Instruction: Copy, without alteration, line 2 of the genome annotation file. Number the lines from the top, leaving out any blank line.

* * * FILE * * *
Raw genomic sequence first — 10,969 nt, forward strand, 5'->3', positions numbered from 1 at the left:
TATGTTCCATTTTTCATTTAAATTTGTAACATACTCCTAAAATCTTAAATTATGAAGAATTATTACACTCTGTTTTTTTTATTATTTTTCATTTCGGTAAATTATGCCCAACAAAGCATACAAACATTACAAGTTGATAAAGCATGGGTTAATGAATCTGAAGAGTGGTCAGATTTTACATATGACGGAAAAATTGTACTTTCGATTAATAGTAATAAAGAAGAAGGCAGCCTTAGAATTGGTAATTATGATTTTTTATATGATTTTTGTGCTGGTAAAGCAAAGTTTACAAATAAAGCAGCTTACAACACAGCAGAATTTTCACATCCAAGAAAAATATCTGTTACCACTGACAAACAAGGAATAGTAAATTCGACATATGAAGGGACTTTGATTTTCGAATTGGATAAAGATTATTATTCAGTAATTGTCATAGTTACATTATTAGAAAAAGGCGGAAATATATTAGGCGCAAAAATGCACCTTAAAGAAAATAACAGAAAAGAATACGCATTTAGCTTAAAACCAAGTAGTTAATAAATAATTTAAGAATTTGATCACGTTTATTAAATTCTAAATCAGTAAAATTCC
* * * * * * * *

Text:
TATGTTCCATTTTTCATTTAAATTTGTAACATACTCCTAAAATCTTAAATTATGAAGAATTATTACACTCTGTTTTTTTTATTATTTTTCATTTCGGTAAATTATGCCCAACAAAGCATACAAACATTACAAGTTGATAAAGCATGGGTTAATGAATCTGAAGAGTGGTCAGATTTTACATATGACGGAAAAATTGTACTTTCGATTAATAGTAATAAAGAAGAAGGCAGCCTTAGAATTGGTAATTATGATTTTTTATATGATTTTTGTGCTGGTAAAGCAAAGTTTACAAATAAAGCAGCTTACAACACAGCAGAATTTTCACATCCAAGAAAAATATCTGTTACCACTGACAAACAAGGAATAGTAAATTCGACATATGAAGGGACTTTGATTTTCGAATTGGATAAAGATTATTATTCAGTAATTGTCATAGTTACATTATTAGAAAAAGGCGGAAATATATTAGGCGCAAAAATGCACCTTAAAGAAAATAACAGAAAAGAATACGCATTTAGCTTAAAACCAAGTAGTTAATAAATAATTTAAGAATTTGATCACGTTTATTAAATTCTAAATCAGTAAAATTCC